Tre’Quan Smith is starting to appear extremely similar to a slot machine. You sat down once three years ago and hit big a couple times, and you’ve been draining your money into the machine ever since. “It hit before…it has to hit again eventually, right?” Smith posted two games of monster production in his rookie campaign, totaling 16 targets, 13 receptions, 268 yards, and three touchdowns. In the two years since, he’s cracked a top-30 weekly finish in only three games (one being a No. 11 finish last season). Marquez Callaway, on the other hand, saw one in his eight-game rookie season while playing four games with a 25-percent Snap Share or lower.
History does matter, and there is important context to be realized. It’s tough for anyone to break through significantly on any sort of consistent basis when Michael Thomas and Alvin Kamara are gobbling up 250-plus targets every season and the rest of the depth chart is muddled. Smith’s disappearance should be a concern, but there’s solace in knowing he’s shown the capability of breaking through in a major way. This alone is why fantasy gamers need to be prioritizing him this season. He was also the receiver on the Saints with the highest blocking grade, indicating his Snap Share has a higher floor regardless of whether or not Thomas is on the field.
Marquez Callaway and Tre’Quan Smith are similar black box prospects, which is why they both have Kenny Britt as their Best Comparable Player. Despite this, we saw distinct usage between the two of them last season. Smith was the bonafide slot-man, while Callaway took on more of an Emmanuel Sanders-esque role as a flanker, without the Deep Target rate.
There’s enough room in this town for the both of them to succeed. In fact, Michael Thomas‘ disappearance correlates to Smith’s success, and that of Sanders correlates to Callaway’s success. Callaway had his best game last season with Sanders missing due to COVID protocols, and Smith’s success last season came when Thomas was missing. The biggest question for Callaway is where he falls in the pecking order. While Sanders was prioritized last season, we need to be slow to assume Callaway will see similar treatment. The upside, however, is clear. Callaway is assuredly a late-round target and a player who could vastly out-produce his ADP this season.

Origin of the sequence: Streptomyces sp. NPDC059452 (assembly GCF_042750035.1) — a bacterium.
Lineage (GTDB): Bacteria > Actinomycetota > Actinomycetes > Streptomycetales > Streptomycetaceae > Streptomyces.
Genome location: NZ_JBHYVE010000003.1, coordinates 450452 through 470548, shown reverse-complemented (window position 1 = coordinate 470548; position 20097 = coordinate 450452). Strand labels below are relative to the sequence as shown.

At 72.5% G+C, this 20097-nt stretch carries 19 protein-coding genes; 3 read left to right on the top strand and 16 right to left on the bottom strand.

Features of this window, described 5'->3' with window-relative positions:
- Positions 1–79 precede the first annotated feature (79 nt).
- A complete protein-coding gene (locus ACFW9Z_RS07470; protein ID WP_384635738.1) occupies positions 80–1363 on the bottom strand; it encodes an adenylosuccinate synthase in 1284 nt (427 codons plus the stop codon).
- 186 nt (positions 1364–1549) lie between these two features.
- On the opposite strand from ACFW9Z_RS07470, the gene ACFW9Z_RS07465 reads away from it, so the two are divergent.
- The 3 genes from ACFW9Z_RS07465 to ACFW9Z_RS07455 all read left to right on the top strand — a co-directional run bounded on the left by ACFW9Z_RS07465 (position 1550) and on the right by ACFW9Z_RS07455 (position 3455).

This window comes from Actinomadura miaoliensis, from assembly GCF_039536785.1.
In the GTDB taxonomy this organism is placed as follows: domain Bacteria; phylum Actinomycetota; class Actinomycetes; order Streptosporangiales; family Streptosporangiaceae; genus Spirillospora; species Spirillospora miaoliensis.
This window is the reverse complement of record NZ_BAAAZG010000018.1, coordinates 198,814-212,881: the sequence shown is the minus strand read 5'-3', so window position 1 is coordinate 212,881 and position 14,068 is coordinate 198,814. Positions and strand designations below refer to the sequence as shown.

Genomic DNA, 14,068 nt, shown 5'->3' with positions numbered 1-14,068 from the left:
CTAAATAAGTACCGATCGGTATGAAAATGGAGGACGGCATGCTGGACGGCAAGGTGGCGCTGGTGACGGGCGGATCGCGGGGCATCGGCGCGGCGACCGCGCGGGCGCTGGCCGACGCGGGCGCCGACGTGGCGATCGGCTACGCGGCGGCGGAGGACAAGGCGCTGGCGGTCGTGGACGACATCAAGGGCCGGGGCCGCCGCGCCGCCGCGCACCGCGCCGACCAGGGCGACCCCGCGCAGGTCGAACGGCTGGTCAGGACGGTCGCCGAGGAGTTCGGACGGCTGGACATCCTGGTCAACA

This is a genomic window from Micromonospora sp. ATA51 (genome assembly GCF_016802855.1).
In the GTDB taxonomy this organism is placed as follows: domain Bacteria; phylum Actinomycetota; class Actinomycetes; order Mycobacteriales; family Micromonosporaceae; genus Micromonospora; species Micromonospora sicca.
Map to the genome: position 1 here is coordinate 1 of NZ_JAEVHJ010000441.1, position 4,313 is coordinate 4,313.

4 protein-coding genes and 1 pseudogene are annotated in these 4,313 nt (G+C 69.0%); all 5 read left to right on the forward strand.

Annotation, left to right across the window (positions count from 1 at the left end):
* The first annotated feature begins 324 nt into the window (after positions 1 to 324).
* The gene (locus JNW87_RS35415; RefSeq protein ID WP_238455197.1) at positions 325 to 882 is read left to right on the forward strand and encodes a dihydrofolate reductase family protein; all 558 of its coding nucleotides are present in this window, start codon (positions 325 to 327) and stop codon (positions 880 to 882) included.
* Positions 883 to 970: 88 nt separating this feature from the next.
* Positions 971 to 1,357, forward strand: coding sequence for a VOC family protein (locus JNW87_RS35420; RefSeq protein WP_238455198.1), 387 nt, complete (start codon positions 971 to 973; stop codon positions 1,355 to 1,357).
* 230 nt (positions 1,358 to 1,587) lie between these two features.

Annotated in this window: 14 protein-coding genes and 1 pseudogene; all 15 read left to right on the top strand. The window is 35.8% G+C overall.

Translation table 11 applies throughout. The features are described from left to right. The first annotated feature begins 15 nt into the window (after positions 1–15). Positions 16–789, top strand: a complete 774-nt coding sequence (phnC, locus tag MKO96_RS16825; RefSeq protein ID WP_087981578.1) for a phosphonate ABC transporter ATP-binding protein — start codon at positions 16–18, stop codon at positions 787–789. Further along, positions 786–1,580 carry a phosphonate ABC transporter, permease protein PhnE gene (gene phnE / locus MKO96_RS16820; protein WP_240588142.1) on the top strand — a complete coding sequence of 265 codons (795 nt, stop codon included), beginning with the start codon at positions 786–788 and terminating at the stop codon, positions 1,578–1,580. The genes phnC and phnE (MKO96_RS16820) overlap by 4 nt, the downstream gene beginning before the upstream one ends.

The Underworld has been toutin’ Trautman (editors note: I’ll allow it, but barely) for quite some time. Best Comparable to Dallas Goedert and Captain America, he’s not just any tight end; he’s America’s tight end. With an 11.05 (95th-percentile among qualified tight ends) Agility Score and a 38.1-percent (97th-percentile) College Dominator Rating, Adam Trautman has proved he has the frame and the talent to corral targets at a mind-melting pace in college, and his rookie season efficiency screams “breakout candidate.” He displayed reliability with his 93.8-percent True Catch Rate, 132.0 QB Rating When Targeted, and +24.6-percent Production Premium. To go with that, his +6.1-percent Target Premium and 2.38 Fantasy Points Per Target (No. 2 out of all tight ends if he would’ve qualified) indicates that when he did receive targets, they were fantasy-friendly targets that turned to fantasy-relevant production.
BRoto’s Santiago Casanova produced interesting research that indicated tight ends are generally in control of their own destiny, target wise. This is more good news for Trautman, because now we know that he has the talent and is unlikely to be “schemed out” of the offense. His ADP has been correcting recently, but there still hasn’t been a point in this offseason where I thought he was correctly valued, especially in best ball. If you haven’t been buying before, jump in now. The water’s fine! The price is still relatively low, and there’s time to beat the overcorrection if there is one. As The Podfather coined: “this one is too easy…you’re never getting me off Adam Trautman.”
The most important beneficiary of this loss is not listed at wide receiver. It’s Alvin Kamara. The same research by Santiago Casanova mentioned above found that running back targets are more scripted (based on QB and coach) than earned. The splits for Kamara with and without Michael Thomas support this claim. He already earns a solid Target Share to begin with, but without Thomas, he was virtually force-fed.
Not only does Kamara’s Target Share increase during Thomas’s absences, but he earns significantly more carries as well. We know what he is. There’s no question of Snap Share, Opportunity Share, or production history. He is one of the league’s most versatile backs, and is about to see a massive uptick in volume. Kamara is now the solidified RB3 this season. Fantasy gamers need to be sprinting to the podium to select him in all drafts.